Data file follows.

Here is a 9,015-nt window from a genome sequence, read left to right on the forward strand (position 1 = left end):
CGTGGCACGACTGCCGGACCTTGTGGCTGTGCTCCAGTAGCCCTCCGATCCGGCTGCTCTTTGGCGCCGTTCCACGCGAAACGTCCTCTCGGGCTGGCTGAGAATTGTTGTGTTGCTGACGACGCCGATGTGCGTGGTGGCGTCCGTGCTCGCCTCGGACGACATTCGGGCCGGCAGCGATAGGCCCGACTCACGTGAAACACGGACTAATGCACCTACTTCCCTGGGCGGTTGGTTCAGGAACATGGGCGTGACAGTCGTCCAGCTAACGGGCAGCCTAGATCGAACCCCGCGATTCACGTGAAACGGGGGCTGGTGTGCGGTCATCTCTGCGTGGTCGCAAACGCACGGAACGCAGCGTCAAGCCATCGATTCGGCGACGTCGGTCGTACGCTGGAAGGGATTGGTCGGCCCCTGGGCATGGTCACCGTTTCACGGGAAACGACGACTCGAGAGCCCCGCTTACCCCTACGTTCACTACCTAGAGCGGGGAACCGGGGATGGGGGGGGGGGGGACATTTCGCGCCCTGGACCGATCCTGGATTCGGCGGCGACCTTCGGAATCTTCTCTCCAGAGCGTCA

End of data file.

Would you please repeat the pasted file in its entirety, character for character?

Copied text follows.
Here is a 9,015-nt window from a genome sequence, read left to right on the forward strand (position 1 = left end):
CGTGGCACGACTGCCGGACCTTGTGGCTGTGCTCCAGTAGCCCTCCGATCCGGCTGCTCTTTGGCGCCGTTCCACGCGAAACGTCCTCTCGGGCTGGCTGAGAATTGTTGTGTTGCTGACGACGCCGATGTGCGTGGTGGCGTCCGTGCTCGCCTCGGACGACATTCGGGCCGGCAGCGATAGGCCCGACTCACGTGAAACACGGACTAATGCACCTACTTCCCTGGGCGGTTGGTTCAGGAACATGGGCGTGACAGTCGTCCAGCTAACGGGCAGCCTAGATCGAACCCCGCGATTCACGTGAAACGGGGGCTGGTGTGCGGTCATCTCTGCGTGGTCGCAAACGCACGGAACGCAGCGTCAAGCCATCGATTCGGCGACGTCGGTCGTACGCTGGAAGGGATTGGTCGGCCCCTGGGCATGGTCACCGTTTCACGGGAAACGACGACTCGAGAGCCCCGCTTACCCCTACGTTCACTACCTAGAGCGGGGAACCGGGGATGGGGGGGGGGGGGACATTTCGCGCCCTGGACCGATCCTGGATTCGGCGGCGACCTTCGGAATCTTCTCTCCAGAGCGTCA